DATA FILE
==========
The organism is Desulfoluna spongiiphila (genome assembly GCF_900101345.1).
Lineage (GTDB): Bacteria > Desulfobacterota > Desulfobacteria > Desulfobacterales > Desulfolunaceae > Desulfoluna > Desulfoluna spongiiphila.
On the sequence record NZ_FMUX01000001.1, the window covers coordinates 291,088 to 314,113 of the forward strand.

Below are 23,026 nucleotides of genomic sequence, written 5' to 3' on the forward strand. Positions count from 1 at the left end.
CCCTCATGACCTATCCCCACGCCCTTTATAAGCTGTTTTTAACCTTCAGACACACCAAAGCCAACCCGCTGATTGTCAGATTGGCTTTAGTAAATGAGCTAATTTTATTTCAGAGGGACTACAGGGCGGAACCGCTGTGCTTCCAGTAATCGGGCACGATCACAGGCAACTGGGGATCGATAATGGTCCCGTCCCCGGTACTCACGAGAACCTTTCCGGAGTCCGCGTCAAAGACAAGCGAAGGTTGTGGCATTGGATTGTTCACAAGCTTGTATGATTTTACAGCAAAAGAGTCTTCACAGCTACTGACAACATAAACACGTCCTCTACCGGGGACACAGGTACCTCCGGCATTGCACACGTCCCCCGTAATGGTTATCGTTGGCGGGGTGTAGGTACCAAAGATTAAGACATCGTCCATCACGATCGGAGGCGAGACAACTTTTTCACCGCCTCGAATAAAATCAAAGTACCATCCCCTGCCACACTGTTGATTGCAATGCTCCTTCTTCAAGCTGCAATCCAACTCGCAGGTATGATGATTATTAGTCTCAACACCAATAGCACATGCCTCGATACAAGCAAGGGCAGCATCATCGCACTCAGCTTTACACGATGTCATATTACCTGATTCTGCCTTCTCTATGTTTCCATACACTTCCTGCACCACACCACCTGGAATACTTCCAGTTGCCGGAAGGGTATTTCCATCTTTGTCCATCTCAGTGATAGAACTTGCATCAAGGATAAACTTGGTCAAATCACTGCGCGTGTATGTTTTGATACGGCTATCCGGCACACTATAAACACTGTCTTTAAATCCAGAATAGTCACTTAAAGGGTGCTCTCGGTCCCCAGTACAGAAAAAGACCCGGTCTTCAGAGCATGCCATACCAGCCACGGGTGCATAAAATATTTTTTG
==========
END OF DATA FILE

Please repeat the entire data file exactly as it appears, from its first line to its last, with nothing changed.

The organism is Desulfoluna spongiiphila (genome assembly GCF_900101345.1).
Lineage (GTDB): Bacteria > Desulfobacterota > Desulfobacteria > Desulfobacterales > Desulfolunaceae > Desulfoluna > Desulfoluna spongiiphila.
On the sequence record NZ_FMUX01000001.1, the window covers coordinates 291,088 to 314,113 of the forward strand.

Below are 23,026 nucleotides of genomic sequence, written 5' to 3' on the forward strand. Positions count from 1 at the left end.
CCCTCATGACCTATCCCCACGCCCTTTATAAGCTGTTTTTAACCTTCAGACACACCAAAGCCAACCCGCTGATTGTCAGATTGGCTTTAGTAAATGAGCTAATTTTATTTCAGAGGGACTACAGGGCGGAACCGCTGTGCTTCCAGTAATCGGGCACGATCACAGGCAACTGGGGATCGATAATGGTCCCGTCCCCGGTACTCACGAGAACCTTTCCGGAGTCCGCGTCAAAGACAAGCGAAGGTTGTGGCATTGGATTGTTCACAAGCTTGTATGATTTTACAGCAAAAGAGTCTTCACAGCTACTGACAACATAAACACGTCCTCTACCGGGGACACAGGTACCTCCGGCATTGCACACGTCCCCCGTAATGGTTATCGTTGGCGGGGTGTAGGTACCAAAGATTAAGACATCGTCCATCACGATCGGAGGCGAGACAACTTTTTCACCGCCTCGAATAAAATCAAAGTACCATCCCCTGCCACACTGTTGATTGCAATGCTCCTTCTTCAAGCTGCAATCCAACTCGCAGGTATGATGATTATTAGTCTCAACACCAATAGCACATGCCTCGATACAAGCAAGGGCAGCATCATCGCACTCAGCTTTACACGATGTCATATTACCTGATTCTGCCTTCTCTATGTTTCCATACACTTCCTGCACCACACCACCTGGAATACTTCCAGTTGCCGGAAGGGTATTTCCATCTTTGTCCATCTCAGTGATAGAACTTGCATCAAGGATAAACTTGGTCAAATCACTGCGCGTGTATGTTTTGATACGGCTATCCGGCACACTATAAACACTGTCTTTAAATCCAGAATAGTCACTTAAAGGGTGCTCTCGGTCCCCAGTACAGAAAAAGACCCGGTCTTCAGAGCATGCCATACCAGCCACGGGTGCATAAAATATTTTTTG